RELATIONSHIPS WITH FOOD

I know this kind of blog topic seems off course to what I usually write about, but trust me it’s not. Some people have such a relationship with food that it changes their emotional ability to see themselves in a light of beauty.

When I had depression, my diet altered dramatically. I come from a health conscious family, extremely health conscious. But health conscious in a way that meat and vegetables were dinners most nights, but I could still take a sneaky packet of potato chips to school. I guess I was lucky in the respect that I received my father metabolism and would never truely exceed a weight limit that made me overweight and I never actually craved a body that wasn’t mine, I was always happy in the skin I was in.

So the constant chocolate binge obsessions turned to vegetable chips, black tea turned to herbal. But it wasn’t even during this time of hardship I realised everyone has a relationship with food. It’s now I am strengthening one hell of a relationship with food. When I moved to university I had a friend who I lived with. She would tell me about the nights with her family,  they would share around the table wonderful roasted vegetables they had grown in the garden, she would talk of these nights with such love and passion. So of course she would spend her night cooking our uni house a wonderful roast, of all the goodies she brought back with her from the weekend at home. I was always so jealous of that, I was jealous that her meals tasted equivalent to a mum hug and she didn’t need to look at a recipe book to whip up something wonderful. So I took a mental note, that when the time comes my family and I would sit at our table every night, without fail. No tv couch dinners and if I am lucky enough to spend my days in the vegetable patch, all the food on their plate will be home grown. I took the note and never thought of it again.

Then I moved in with Nick and this journey of making a home together begun and that mental note popped back out to remind me of the goodness I will one day create.

So since then I have been building this strong relationship with food, I chew slowly, I let the smells fill the house and I let Nicks reaction tell me what I need to know. We sit at the table and we talk about our day while fuelling our body with what we need. My university bodyweight chub has gone, the dirt from the garden now imbeds itself under my nails and I shop organic. I now know that ‘meat and veg’ is sure sustainable, but its shithouse compared to other things I can create. Nutritionally and ‘deliciously’.

So why am I writing this post you ask? My sister – my beauiful, talented and bountiful sister. 10 years between us, the gap never seeming real evident, although now it’s like there is no gap at all.

My father is really the only emotionally vulnerable member of my family, the others hold a sense of strength and confidence that my father and I didn’t seem to gain. We received an extra bone so to speak, one that caused us to be hurt by the words that spin from peoples mouths and cause an ache in our chest, we cover it with a smile but hold it dear to our heart. This particular sister, held a fire in her chest we all lacked, a passionate burn that made her confidence known when she walked into the room.

So when she told me she hates her relationship with food and she doesn’t like the way she looks at herself in the mirror my heart ached, one for the narrow minded way I had looked at her, like she wasn’t struggling emotionally like I sometimes do, and two I wished she could see the way I looked at her, through my eyes, in utter ore.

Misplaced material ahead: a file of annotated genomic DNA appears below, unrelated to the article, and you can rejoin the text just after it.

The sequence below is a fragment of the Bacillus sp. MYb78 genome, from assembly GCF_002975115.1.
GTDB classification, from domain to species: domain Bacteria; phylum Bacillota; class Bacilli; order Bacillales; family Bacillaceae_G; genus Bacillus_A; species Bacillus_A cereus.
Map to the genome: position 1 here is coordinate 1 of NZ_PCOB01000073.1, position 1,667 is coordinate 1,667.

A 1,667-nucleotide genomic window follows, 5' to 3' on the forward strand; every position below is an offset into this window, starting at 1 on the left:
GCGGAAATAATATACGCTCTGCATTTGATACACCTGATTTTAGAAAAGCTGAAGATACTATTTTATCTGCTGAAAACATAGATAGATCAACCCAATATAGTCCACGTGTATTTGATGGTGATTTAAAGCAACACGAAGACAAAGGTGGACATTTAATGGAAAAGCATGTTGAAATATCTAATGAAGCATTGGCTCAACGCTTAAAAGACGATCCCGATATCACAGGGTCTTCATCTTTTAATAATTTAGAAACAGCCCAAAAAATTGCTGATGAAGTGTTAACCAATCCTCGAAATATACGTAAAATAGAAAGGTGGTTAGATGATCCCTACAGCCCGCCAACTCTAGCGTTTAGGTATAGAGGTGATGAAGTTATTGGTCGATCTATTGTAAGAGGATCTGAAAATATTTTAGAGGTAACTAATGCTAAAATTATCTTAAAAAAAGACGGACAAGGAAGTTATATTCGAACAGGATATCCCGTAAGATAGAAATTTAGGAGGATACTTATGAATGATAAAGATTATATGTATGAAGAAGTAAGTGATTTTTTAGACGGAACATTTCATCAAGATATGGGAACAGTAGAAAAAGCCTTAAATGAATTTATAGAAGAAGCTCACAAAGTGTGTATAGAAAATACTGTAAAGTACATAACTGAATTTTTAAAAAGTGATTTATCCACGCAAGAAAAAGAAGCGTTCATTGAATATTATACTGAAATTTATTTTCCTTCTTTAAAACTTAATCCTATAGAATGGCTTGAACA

She told me of the calorie counting, the guilt after sugar and the look in the mirror. She told me that she is aware of it, for so long she thought it was normal and I guess she is right. So many people think that is normal, that tracking daily intakes is normal and packaged meals “aren’t all that bad”.

I love to hear her talk now when she calls, I love to hear her relationship with food strengthen and her confidence shine a new light we haven’t seen before. With the confidence came an emotional trigger that has softened her persona in a way that makes me think the sun might shine out her bum. I love the smell that fills her home when I walk in and I love the photos of her kids eating dinner around the table. She reads books from influential people, she has kinesiology appointments, podcasts fill her ears and wholesome goodness fills her stomach. So I took another mental note.

When I have children, especially a daughter. I won’t talk about her weight, I won’t talk about body appearance and we will dare not look upon anyone else under judgement. I will tell her she’s beautiful every day, we will cook in the kitchen while Sam Smith plays in the back ground. We will eat at the table with the rest of our family, I will tell her about pesticides and the importance of pink salt over white. We will eat big, rich chocolate cakes for her birthday and we will relish in all the wonderful memories that are made over food, not once will you hear a “you shouldn’t eat that”, no food guilt will pass through our home.

To my sister – there is nothing I value more than our relationship, I hope one day it clicks and you see the way I see you, as the caring, empathetic and emotionally worthy person you are. I hope the guilt leaves the room and never comes back, I hope you wear what you want and the confidence oozes from your body in the most contagious way.

To everyone who struggles with body image and food guilt remember this – that body you are given can withstand the utmost of pain, the least you can do is help it out in all the ways you can. But first, make the mind beautiful, the rest will follow.

Bird x

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